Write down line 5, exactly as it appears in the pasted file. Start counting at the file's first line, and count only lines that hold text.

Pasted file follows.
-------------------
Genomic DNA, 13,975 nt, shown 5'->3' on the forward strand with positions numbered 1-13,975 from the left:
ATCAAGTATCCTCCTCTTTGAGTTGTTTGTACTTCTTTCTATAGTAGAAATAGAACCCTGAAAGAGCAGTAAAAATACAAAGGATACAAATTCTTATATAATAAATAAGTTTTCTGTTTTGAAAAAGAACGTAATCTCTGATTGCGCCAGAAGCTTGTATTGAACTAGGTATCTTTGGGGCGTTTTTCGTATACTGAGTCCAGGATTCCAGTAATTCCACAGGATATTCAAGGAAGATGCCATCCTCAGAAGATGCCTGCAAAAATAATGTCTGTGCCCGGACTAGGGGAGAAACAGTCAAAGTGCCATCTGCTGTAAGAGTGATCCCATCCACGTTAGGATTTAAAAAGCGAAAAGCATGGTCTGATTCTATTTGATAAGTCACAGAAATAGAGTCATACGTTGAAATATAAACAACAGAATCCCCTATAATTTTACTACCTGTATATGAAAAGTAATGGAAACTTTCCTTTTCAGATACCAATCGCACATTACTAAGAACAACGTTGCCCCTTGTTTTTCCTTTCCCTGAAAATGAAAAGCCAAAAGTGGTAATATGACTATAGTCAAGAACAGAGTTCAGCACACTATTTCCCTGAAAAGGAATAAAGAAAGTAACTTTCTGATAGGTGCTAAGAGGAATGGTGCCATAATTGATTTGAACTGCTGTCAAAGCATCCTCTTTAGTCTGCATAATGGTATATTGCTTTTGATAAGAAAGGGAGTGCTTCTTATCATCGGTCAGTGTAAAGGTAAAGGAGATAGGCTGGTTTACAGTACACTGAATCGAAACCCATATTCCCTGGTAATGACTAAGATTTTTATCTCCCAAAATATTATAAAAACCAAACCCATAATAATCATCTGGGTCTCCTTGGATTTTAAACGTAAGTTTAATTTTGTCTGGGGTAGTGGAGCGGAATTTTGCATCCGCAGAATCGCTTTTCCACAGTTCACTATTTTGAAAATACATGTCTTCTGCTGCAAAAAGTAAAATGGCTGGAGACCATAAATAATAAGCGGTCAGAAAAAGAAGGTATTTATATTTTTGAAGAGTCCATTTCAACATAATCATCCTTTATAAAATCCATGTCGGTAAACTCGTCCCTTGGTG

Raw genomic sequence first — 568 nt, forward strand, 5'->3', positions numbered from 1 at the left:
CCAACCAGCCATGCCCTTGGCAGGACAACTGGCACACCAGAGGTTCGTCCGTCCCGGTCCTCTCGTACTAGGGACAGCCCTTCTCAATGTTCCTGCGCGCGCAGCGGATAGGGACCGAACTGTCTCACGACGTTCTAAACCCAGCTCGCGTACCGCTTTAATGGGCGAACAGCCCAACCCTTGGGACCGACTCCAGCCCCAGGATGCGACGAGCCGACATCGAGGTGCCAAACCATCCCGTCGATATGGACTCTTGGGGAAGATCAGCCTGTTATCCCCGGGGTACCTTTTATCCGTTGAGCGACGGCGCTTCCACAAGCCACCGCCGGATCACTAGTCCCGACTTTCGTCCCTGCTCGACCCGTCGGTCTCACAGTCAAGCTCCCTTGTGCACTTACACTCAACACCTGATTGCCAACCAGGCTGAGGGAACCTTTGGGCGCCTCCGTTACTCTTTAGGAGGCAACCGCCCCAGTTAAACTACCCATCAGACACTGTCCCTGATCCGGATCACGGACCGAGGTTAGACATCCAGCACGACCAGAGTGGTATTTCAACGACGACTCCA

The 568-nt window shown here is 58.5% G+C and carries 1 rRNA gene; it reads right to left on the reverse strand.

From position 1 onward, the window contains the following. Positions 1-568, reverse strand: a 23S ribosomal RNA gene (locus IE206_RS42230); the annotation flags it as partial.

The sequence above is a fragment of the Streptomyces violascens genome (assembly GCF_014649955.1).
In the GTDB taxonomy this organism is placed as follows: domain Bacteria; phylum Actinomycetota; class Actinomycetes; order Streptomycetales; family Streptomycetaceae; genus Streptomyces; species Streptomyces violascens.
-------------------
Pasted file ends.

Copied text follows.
The 568-nt window shown here is 58.5% G+C and carries 1 rRNA gene; it reads right to left on the reverse strand.